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TITLE
Shandwick
EXTERNAL ID
QZP40_0950237000_P007
PLACENAME
Shandwick
DISTRICT
Fearn
OLD COUNTY/PARISH
ROSS: Nigg
DATE OF IMAGE
1989
PERIOD
19c
CREATOR
Johan Sutherland
SOURCE
Highland Libraries
ASSET ID
30739
KEYWORDS
towns
villages
plans
maps
seaboard
Pictish stones
fishing
zoomable

Shandwick is one of the seaboard villages of Easter Ross. The others are Balintore and Hilton. Shandwick began as a small fishing settlement but it grew with the development of the herring industry and with the clearances which forced people to the coasts. By the 1880s, Shandwick had over 60 fishermen. The name comes from the Norse 'sand vik' which means sand bay. Shandwick is most famous for the large Pictish stone which stands on a hill behind the village. The Shandwick Stone, or Clach a' Charridh, is an impressive Class II Pictish cross slab.

Park of Balintore, towards the top of the plan, is a single row of houses separating Shandwick and Balintore.

These illustrations were taken from 'Down to the Sea' by Jessie MacDonald and Anne Gordon, illustrated by Johan Sutherland. The book was published in Dingwall by the Ross and Cromarty Heritage Society in 1989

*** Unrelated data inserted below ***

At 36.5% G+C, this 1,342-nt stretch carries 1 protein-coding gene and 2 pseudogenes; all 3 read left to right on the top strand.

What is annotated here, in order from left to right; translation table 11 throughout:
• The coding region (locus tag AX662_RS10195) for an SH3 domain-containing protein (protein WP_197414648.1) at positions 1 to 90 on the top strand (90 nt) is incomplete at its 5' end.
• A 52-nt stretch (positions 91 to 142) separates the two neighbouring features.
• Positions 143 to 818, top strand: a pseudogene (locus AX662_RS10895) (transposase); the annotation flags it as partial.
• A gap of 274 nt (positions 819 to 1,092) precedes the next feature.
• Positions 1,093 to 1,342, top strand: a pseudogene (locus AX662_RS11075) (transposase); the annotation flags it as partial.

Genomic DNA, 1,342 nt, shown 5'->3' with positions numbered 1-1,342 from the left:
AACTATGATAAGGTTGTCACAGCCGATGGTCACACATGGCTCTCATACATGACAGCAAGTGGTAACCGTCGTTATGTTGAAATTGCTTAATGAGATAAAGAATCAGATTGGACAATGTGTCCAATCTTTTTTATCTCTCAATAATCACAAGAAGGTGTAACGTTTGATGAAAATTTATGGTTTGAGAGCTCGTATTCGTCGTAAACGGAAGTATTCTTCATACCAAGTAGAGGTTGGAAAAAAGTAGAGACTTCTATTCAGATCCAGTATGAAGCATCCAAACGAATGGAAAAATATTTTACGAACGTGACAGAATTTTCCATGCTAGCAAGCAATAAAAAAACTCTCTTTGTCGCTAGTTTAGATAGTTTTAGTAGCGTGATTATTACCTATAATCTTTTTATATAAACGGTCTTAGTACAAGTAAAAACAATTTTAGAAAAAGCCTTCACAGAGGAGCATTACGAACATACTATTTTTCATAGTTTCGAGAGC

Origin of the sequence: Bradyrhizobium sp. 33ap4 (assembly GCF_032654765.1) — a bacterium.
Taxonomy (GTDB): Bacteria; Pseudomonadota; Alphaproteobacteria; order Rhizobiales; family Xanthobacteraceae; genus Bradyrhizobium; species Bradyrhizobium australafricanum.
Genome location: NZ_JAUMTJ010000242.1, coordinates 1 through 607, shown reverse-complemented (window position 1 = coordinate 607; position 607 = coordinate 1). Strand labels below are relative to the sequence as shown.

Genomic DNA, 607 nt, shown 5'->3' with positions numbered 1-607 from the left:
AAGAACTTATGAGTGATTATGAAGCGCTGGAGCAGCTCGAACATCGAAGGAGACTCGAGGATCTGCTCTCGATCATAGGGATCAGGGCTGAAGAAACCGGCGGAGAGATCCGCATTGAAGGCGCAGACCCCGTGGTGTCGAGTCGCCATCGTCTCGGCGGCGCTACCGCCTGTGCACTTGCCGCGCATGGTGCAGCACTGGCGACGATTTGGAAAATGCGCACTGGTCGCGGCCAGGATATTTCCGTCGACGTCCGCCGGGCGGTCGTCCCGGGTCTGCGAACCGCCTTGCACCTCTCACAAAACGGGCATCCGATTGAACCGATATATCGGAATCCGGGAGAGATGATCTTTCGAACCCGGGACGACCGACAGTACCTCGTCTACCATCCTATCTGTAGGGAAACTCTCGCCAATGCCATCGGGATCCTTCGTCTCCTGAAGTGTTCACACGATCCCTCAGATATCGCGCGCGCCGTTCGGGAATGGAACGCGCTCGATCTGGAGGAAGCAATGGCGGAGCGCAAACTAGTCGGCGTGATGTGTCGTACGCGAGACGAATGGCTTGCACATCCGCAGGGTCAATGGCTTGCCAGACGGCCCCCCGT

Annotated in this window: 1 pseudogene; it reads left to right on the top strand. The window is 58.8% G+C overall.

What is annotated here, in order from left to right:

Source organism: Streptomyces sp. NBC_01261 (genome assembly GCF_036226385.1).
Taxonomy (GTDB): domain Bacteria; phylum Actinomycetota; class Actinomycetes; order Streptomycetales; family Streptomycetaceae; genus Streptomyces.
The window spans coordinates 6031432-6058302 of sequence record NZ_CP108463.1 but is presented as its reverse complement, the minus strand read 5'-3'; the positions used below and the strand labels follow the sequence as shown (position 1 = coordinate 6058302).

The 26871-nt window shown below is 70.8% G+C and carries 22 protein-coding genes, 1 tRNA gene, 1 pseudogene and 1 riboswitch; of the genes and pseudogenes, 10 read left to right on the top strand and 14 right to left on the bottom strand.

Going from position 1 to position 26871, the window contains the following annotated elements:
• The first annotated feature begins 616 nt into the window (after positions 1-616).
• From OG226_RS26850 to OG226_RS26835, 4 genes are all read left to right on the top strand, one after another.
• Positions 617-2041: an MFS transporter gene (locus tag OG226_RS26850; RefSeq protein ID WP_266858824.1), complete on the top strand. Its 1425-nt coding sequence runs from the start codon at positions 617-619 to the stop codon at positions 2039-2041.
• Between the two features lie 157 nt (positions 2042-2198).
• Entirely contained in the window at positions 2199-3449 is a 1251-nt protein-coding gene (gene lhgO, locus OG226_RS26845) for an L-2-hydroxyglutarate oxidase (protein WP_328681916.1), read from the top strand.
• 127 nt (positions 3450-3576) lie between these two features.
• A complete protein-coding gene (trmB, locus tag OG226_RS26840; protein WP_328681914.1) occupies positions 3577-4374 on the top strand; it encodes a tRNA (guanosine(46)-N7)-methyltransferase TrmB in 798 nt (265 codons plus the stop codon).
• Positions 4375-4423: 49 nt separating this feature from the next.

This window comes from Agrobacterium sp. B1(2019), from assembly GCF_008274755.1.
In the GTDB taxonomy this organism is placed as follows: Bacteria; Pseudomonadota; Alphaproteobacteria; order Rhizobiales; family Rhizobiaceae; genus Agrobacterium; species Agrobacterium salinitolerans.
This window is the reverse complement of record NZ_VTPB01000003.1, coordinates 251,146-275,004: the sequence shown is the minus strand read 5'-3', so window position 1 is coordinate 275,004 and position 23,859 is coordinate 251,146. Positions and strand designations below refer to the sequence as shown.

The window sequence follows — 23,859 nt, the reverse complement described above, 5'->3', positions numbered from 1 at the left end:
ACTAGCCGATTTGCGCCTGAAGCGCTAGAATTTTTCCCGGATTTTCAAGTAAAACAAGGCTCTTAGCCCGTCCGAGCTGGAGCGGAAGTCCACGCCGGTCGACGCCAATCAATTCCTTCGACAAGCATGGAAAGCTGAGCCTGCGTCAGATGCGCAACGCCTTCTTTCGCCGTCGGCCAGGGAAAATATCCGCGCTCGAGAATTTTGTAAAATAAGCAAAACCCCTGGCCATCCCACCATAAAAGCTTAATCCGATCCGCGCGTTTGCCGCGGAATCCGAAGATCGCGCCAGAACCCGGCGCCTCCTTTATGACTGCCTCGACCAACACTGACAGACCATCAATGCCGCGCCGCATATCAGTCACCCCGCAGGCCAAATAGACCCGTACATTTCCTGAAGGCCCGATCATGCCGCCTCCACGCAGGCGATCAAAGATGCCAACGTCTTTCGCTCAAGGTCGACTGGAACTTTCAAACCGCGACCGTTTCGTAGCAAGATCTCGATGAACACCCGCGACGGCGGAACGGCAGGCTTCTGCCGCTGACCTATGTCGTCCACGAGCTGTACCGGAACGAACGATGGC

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Shandwick

ROSS: Nigg

19c

towns; villages; plans; maps; seaboard; Pictish stones; fishing; zoomable

Highland Libraries

Shandwick is one of the seaboard villages of Easter Ross. The others are Balintore and Hilton. Shandwick began as a small fishing settlement but it grew with the development of the herring industry and with the clearances which forced people to the coasts. By the 1880s, Shandwick had over 60 fishermen. The name comes from the Norse 'sand vik' which means sand bay. Shandwick is most famous for the large Pictish stone which stands on a hill behind the village. The Shandwick Stone, or Clach a' Charridh, is an impressive Class II Pictish cross slab.<br /> <br /> Park of Balintore, towards the top of the plan, is a single row of houses separating Shandwick and Balintore.<br /> <br /> These illustrations were taken from 'Down to the Sea' by Jessie MacDonald and Anne Gordon, illustrated by Johan Sutherland. The book was published in Dingwall by the Ross and Cromarty Heritage Society in 1989